Restructurings and administrations in Australia



FW moderates a discussion on restructuring and administration in Australia between Clint Hinchen at Allens Arthur Robinson and Damien Hodgkinson at KPMG.

FW: What trends have you witnessed in corporate distress and insolvency in Australia over the last 12 months? 

Hodgkinson: A number of trends have surfaced as a result of changes in the corporate distress and insolvency market in Australia over the past 18 months. The big four banks are beginning to consider sale of their debt as a viable alternative to manage impaired exposures.  Volumes are still relatively low but the market is more active than it has been historically. The majority of activity is being driven by the larger international funds, and the big four banks have been putting their debt on the market at discounts ranging from around 15% to much larger amounts depending on the level of impairment. Consequently Australia is a target for distressed debt investors, who can be divided in to three groups: the traders, the loan-to-own investors, and take & hold players. The traders are buying large blocks of debt and breaking it down into smaller investment pieces. The loan-to-own investors effectively use debt as a fast track way of potentially acquiring a distressed business -TPG Capital and their acquisition of Alinta’s assets is an example of this scenario whereas the Centro example reflects a number of funds taking a longer term work-out approach. 

Hinchen: Entities experiencing any form of corporate distress in Australia across the last 12 months have generally fallen into one of two baskets. The first basket contains those entities that have been excessively geared entering into the global financial crisis or exposed to a down-turning industry or sector, but with fundamentally sound and supportable businesses. The entities in this basket have, in the majority of instances, been supported by lenders through an asset divestment programme or other form of restructuring. The second basket contains those entities whose businesses are not as sound or supportable. These entities have typically been put through a traditional insolvency process – be it receivership or liquidation. Having said this, where it has been a ‘borderline’ query as to which basket a borrower will sit in, lenders have typically continued to provide their support, given the lack of a market for distressed businesses or assets, particularly in the early part of the global financial crisis.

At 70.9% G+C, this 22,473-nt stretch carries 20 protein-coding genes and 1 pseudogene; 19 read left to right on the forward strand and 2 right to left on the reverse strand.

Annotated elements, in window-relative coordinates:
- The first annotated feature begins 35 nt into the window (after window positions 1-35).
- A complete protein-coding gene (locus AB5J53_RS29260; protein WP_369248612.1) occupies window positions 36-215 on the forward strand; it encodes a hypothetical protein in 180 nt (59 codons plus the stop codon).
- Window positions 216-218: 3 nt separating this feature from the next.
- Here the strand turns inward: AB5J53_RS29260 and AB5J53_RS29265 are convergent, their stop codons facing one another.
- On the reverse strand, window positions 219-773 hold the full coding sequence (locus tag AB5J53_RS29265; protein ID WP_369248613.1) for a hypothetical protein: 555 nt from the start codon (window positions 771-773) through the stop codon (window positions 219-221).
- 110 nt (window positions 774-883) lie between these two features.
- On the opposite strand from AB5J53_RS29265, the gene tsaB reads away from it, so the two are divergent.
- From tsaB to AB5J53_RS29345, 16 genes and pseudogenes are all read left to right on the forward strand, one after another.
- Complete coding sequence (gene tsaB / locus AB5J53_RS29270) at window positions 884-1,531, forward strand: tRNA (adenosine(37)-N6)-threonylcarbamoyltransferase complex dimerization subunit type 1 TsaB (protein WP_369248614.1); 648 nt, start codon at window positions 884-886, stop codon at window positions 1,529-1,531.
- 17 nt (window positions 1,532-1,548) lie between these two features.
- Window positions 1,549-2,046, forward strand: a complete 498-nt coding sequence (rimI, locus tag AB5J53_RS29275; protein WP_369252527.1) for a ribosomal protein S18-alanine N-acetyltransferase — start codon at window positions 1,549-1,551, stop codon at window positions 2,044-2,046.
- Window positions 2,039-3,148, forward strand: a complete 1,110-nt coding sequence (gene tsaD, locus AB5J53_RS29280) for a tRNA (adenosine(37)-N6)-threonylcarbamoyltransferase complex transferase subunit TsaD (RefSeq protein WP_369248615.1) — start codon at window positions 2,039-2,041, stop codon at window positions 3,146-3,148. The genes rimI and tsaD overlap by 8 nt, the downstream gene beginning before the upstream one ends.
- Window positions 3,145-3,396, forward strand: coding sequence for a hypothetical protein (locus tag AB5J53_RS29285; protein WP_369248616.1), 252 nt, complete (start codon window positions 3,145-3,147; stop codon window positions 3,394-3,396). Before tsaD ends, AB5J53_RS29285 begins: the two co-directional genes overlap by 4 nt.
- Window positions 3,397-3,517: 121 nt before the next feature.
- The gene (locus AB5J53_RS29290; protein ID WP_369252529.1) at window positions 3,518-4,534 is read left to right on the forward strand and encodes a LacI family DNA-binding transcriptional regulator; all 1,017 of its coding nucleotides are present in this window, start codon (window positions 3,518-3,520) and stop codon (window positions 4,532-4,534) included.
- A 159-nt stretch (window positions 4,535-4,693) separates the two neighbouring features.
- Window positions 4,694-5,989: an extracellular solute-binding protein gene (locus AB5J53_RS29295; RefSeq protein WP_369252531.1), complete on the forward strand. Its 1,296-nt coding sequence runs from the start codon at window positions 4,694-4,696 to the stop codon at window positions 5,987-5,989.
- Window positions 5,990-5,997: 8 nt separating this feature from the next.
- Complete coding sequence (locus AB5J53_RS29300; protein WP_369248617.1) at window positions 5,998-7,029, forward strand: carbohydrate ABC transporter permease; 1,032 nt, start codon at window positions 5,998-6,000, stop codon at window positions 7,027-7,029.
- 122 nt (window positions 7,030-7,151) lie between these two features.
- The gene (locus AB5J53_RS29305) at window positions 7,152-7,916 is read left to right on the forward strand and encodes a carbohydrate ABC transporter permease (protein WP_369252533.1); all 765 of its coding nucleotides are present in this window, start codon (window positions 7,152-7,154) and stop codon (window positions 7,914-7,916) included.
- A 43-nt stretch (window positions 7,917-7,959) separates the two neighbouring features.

FW: How would you describe the health of the domestic banking industry following the global financial crisis? 

Hinchen: The Australian banking industry has weathered the global financial crisis better than the vast majority of its counterparts worldwide. There are a variety of reasons for this – the lack of exposure to subprime assets, the booming mining industry, and the regulatory regime that has governed the Australian banking industry across this period. The industry is very healthy.

Hodgkinson: The domestic banking industry in Australia is strong relative to the situation in many other countries – this reflects our generally strong economy and outlook. However, there is some concern in the banking industry around lack of financing activity in the corporate sector given a relatively slow M&A market and the re-emergence of funding alternatives including corporate bond programs.  This is driving increased competition and margin pressure in some areas of the banking market which creates challenges given wholesale funding costs for banks remain high. Residential lending has equally been subdued and there is some risk around an increase in default rates in some markets particularly in the event that interest rates increase.